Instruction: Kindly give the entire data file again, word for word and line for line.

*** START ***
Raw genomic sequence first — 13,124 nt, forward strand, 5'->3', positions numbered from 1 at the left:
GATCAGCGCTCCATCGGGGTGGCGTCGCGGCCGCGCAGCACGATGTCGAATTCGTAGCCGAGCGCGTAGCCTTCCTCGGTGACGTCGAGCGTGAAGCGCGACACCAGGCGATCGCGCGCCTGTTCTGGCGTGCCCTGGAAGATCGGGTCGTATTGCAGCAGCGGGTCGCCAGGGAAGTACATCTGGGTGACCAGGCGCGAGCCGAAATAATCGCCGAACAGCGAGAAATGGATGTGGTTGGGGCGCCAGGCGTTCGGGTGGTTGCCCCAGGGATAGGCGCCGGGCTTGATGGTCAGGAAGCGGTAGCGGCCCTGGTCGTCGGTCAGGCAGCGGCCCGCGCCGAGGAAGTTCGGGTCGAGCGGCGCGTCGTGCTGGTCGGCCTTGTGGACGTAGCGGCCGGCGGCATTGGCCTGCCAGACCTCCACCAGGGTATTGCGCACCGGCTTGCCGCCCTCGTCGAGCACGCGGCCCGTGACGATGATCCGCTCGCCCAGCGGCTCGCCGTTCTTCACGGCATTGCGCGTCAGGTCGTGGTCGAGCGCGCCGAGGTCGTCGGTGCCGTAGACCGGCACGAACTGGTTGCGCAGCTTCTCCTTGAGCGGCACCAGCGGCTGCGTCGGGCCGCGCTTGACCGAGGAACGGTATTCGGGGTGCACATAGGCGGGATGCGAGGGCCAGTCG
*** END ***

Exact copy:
Raw genomic sequence first — 13,124 nt, forward strand, 5'->3', positions numbered from 1 at the left:
GATCAGCGCTCCATCGGGGTGGCGTCGCGGCCGCGCAGCACGATGTCGAATTCGTAGCCGAGCGCGTAGCCTTCCTCGGTGACGTCGAGCGTGAAGCGCGACACCAGGCGATCGCGCGCCTGTTCTGGCGTGCCCTGGAAGATCGGGTCGTATTGCAGCAGCGGGTCGCCAGGGAAGTACATCTGGGTGACCAGGCGCGAGCCGAAATAATCGCCGAACAGCGAGAAATGGATGTGGTTGGGGCGCCAGGCGTTCGGGTGGTTGCCCCAGGGATAGGCGCCGGGCTTGATGGTCAGGAAGCGGTAGCGGCCCTGGTCGTCGGTCAGGCAGCGGCCCGCGCCGAGGAAGTTCGGGTCGAGCGGCGCGTCGTGCTGGTCGGCCTTGTGGACGTAGCGGCCGGCGGCATTGGCCTGCCAGACCTCCACCAGGGTATTGCGCACCGGCTTGCCGCCCTCGTCGAGCACGCGGCCCGTGACGATGATCCGCTCGCCCAGCGGCTCGCCGTTCTTCACGGCATTGCGCGTCAGGTCGTGGTCGAGCGCGCCGAGGTCGTCGGTGCCGTAGACCGGCACGAACTGGTTGCGCAGCTTCTCCTTGAGCGGCACCAGCGGCTGCGTCGGGCCGCGCTTGACCGAGGAACGGTATTCGGGGTGCACATAGGCGGGATGCGAGGGCCAGTCG